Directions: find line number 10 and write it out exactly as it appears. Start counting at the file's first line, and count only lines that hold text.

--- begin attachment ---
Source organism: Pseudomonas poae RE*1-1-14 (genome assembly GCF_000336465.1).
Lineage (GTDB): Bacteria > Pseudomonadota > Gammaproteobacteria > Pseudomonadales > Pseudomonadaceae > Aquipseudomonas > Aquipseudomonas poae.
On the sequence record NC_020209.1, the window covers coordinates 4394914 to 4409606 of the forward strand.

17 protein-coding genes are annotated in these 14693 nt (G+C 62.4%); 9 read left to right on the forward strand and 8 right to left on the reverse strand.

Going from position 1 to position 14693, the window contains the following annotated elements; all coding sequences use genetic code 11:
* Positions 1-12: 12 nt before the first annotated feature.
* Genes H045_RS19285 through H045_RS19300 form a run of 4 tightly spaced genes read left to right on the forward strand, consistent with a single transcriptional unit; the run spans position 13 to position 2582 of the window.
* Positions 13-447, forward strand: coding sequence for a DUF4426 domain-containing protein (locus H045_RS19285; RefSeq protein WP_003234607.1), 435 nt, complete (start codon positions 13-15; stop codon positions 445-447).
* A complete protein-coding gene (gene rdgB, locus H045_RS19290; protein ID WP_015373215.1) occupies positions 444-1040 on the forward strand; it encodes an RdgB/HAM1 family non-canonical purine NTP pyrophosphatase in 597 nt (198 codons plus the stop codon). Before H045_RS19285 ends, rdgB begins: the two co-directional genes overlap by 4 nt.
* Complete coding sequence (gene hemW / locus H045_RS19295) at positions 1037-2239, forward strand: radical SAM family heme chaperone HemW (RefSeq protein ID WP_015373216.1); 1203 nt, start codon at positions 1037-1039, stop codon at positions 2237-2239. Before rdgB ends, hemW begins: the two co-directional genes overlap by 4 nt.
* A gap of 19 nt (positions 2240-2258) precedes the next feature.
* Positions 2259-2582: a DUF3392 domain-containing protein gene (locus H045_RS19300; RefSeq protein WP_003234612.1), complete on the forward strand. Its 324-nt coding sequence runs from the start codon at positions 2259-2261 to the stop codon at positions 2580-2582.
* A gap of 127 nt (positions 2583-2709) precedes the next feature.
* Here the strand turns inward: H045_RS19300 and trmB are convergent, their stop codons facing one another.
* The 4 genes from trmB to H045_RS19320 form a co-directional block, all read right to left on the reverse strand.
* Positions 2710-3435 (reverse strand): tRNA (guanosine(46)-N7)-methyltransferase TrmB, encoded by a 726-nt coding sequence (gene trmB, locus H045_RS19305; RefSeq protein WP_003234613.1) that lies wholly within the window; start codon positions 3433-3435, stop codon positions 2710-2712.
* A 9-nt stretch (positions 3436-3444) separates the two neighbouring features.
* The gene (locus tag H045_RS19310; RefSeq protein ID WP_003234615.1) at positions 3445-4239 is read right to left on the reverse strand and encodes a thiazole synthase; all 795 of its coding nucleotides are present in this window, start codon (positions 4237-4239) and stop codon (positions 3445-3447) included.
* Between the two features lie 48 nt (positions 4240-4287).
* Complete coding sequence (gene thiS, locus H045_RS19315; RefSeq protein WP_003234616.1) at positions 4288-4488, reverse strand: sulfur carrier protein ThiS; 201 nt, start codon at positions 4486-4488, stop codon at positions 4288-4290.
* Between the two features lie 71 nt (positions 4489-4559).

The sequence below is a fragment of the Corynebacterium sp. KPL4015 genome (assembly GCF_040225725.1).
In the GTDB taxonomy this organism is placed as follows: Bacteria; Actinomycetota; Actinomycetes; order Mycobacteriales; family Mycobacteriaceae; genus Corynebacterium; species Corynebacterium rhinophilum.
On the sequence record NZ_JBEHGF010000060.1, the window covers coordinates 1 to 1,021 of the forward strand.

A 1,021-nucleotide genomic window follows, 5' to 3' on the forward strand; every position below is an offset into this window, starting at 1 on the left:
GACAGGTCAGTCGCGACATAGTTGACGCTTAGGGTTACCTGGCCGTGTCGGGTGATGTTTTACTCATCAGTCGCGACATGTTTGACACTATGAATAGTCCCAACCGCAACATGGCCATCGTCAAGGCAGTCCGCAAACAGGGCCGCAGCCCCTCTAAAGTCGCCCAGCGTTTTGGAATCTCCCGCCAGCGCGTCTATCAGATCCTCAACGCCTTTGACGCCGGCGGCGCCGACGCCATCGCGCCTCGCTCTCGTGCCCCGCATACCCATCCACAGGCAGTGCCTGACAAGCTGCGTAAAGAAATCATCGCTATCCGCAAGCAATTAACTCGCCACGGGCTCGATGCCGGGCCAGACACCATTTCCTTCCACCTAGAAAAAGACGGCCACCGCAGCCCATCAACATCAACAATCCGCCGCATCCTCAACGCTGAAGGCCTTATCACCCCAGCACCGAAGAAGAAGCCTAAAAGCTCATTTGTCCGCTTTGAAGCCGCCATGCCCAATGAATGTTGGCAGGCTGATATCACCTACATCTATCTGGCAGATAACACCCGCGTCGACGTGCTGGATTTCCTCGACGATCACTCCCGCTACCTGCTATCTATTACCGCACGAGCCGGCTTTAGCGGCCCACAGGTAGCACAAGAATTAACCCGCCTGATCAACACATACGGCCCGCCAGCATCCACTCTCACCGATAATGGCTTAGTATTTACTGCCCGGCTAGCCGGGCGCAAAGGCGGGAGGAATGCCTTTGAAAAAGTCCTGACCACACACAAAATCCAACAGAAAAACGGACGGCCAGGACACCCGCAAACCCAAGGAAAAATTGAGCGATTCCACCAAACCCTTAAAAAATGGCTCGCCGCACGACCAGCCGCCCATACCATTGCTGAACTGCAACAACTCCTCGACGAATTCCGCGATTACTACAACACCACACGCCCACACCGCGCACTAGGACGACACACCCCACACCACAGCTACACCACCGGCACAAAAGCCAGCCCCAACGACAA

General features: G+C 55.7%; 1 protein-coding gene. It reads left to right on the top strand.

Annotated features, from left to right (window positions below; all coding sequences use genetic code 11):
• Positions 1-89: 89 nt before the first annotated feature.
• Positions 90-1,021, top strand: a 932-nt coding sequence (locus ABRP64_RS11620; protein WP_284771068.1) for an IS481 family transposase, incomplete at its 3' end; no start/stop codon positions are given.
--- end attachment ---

* Complete coding sequence (gene hemW / locus H045_RS19295) at positions 1037-2239, forward strand: radical SAM family heme chaperone HemW (RefSeq protein ID WP_015373216.1); 1203 nt, start codon at positions 1037-1039, stop codon at positions 2237-2239. Before rdgB ends, hemW begins: the two co-directional genes overlap by 4 nt.